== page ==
In 2021, Atlas Network partnered with Cuban anti-communism activist Ruhama Fernandez to share her story after Fernandez was arrested for criticizing the Cuban government.[44] The Ukraine-based Bendukidze Free Market Center is also an Atlas Network partner.[45]


Atlas Network provides limited amounts of financial support to new think tanks on a case-by-case basis. Grants are usually given for specific projects and range between $2,000 and $5,000.[46] In 2020, Atlas Network provided more than $5 million in the form of grants to support its network of around 500 partners worldwide.[47][non-primary source needed]

The organization funds Costa Rica's IDEAS Labs, which helped reform the country's pension laws in 2020.[48] Atlas also supports the Philippines-based Foundation for Economic Freedom, which works on property rights.[48]

Atlas Network’s Templeton Freedom Award, supported by Templeton Religion Trust and named after Sir John Templeton, was established in 2004.[49][50] In 2015, the Acton Institute was awarded $100,000 for its documentary film, “Poverty, Inc.[50] In 2020, the Center for Indonesian Policy Studies won the award for their Affordable Food for the Poor Initiative.[51][52]


Atlas Network's Think Tank Shark Tank competition allows professionals to pitch their projects to judges.[53] In 2018, Dhananath Fernando won the Asia Think Tank Shark championship for his research on the high cost of construction in Sri Lanka and his proposal to lower the taxes on construction materials.[54] Students for Liberty Brazil won the 2021 Latin America competition for their project on educating Brazilian favela residents about property rights.[55]


As a non-governmental 501(c)(3) organization, Atlas Network receives donations from different foundations, individuals, and corporations, but does not accept government funding.[35]

As of 2005, Atlas Network had received $440,000 from ExxonMobil,[56] and has received at least $825,000 USD from the tobacco company Philip Morris.[57] Of Atlas Network partners, 57% in the United States had received funding from the tobacco industry.[57] Atlas Network has received funding from Koch family foundations.[4] Corporate funding accounted for less than 2% of Atlas Network's total donations in 2020. Atlas Network partners have received tobacco-related funding in the past, although "fossil-fuel and tobacco interests" have provided less than 1% of Atlas’ funding over the last two decades.[8][58]

Atlas Network receives donations primarily from individuals and foundations, such as the John Templeton Foundation and the Lilly Endowment.[59]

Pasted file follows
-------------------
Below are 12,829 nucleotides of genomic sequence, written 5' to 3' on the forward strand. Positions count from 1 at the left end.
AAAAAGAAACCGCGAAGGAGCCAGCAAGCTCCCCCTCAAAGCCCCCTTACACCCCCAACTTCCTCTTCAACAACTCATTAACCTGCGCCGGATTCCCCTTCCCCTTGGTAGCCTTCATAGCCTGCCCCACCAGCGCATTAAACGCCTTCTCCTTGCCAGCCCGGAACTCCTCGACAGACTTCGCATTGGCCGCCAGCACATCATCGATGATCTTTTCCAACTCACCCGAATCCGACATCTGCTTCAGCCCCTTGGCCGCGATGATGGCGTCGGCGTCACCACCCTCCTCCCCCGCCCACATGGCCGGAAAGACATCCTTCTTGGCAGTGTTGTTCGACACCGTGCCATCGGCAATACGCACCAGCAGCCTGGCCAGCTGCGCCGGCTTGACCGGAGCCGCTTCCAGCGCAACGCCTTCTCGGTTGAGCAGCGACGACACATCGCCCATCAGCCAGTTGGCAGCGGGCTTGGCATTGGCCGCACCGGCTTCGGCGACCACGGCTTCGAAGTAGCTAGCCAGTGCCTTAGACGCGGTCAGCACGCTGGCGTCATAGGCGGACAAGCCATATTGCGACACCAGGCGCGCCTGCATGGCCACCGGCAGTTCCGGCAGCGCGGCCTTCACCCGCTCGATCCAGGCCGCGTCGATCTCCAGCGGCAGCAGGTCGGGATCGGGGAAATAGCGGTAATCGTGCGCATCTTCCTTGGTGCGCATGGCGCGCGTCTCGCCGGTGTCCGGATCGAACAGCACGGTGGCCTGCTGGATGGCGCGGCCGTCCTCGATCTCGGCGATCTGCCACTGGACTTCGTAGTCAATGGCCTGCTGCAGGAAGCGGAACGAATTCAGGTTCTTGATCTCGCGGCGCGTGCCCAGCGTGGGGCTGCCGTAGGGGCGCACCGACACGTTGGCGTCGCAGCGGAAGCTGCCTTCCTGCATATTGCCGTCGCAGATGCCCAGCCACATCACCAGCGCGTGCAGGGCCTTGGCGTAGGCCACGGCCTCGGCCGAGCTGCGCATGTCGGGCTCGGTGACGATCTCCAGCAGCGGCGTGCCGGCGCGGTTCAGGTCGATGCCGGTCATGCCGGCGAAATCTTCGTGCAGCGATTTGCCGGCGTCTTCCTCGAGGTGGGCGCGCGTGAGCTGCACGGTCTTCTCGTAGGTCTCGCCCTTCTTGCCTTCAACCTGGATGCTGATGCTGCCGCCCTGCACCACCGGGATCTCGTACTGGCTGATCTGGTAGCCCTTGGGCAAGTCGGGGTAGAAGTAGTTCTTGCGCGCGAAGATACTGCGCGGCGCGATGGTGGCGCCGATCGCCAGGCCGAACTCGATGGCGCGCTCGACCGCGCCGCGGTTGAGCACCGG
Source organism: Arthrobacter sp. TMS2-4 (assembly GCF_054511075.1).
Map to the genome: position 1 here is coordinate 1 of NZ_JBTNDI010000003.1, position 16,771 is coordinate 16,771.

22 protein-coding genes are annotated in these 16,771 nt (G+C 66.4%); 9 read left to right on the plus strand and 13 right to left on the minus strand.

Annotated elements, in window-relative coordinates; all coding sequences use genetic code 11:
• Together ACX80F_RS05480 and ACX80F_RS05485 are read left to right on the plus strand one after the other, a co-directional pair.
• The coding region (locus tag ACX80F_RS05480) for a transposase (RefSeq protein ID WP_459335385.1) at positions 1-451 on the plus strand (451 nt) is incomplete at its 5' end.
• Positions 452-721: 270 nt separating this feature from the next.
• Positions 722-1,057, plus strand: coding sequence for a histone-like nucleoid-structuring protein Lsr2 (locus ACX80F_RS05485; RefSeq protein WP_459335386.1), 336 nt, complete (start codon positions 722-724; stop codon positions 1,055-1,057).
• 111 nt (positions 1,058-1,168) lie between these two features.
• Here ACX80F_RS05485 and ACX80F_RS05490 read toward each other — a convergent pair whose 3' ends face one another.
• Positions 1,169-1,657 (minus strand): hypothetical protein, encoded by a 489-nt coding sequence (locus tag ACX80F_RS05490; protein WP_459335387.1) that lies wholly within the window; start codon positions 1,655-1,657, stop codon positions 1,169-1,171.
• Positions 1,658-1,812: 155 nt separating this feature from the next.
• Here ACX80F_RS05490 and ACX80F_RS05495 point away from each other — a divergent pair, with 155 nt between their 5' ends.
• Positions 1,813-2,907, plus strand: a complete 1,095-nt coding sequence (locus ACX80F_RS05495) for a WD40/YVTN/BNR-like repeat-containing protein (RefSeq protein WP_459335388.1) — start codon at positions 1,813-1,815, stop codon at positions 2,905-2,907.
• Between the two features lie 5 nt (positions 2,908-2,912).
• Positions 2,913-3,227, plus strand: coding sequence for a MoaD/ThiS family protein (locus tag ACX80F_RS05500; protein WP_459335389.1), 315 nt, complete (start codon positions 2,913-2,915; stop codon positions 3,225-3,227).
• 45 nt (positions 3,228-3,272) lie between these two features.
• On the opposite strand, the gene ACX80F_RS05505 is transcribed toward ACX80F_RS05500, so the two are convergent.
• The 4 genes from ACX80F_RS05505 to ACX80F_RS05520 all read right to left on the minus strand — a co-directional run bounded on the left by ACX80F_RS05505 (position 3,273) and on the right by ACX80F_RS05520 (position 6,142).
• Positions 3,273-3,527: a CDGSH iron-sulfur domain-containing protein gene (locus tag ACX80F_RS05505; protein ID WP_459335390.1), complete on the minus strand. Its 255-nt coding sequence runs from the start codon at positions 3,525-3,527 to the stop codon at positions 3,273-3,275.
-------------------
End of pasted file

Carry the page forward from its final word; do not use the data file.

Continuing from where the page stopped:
As of 2020, Atlas Network had assets of $15,450,264.[60]


The Network has been criticised for its links to the tobacco industry.[37][61][62] A 2017 paper in the International Journal of Health Planning and Management described the Network as a "strategic ally" of the industry, saying that it "channeled funding from tobacco corporations to think tank actors to produce publications supportive of industry positions."[57] The Tobacco Control Research Group of the University of Bath described the network as having a "longstanding funding relationship with the tobacco industry" and that it "appears to have played a particular role in helping the tobacco industry oppose tobacco control measures in Latin America."[63]

The Network has also been criticised for its links to radical right-wing movements, including the administration of Donald Trump, and over Brexit, anti-left-wing-government protests in Latin America, and the climate crisis.[64][65][66][67] A 2022 investigation by The Narwhal, Floodlight News, and The Guardian found that the Network had lobbied the Canadian government "to limit how much Indigenous communities can push back on energy development on their own land" while promoting "the view that Indigenous prosperity is virtually impossible without oil and gas."[68] In 2019, Le Monde diplomatique and DeSmog stated that there was evidence that the Network was "directly implicated in secretive US lobbying efforts to subvert British democracy" and that it had "systematically penetrated the top layer of the Trump administration through a wide range of political appointments of Atlas connections."[69]


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Further reading[edit]

  • Marie Laure Djelic: Building an architecture for political influence: Atlas and the transnational institutionalization of the neoliberal think tank. In: Christina Garsten, Adrienne Sörbom (eds.), Power, Policy and Profit. Corporate Engagement in Politics and Governance. Elgar, Cheltenham 2017, ISBN 978 1 78471 120 7

External links[edit]

Coordinates: 38°54′14″N 77°01′43″W / 38.9038°N 77.0285°W / 38.9038; -77.0285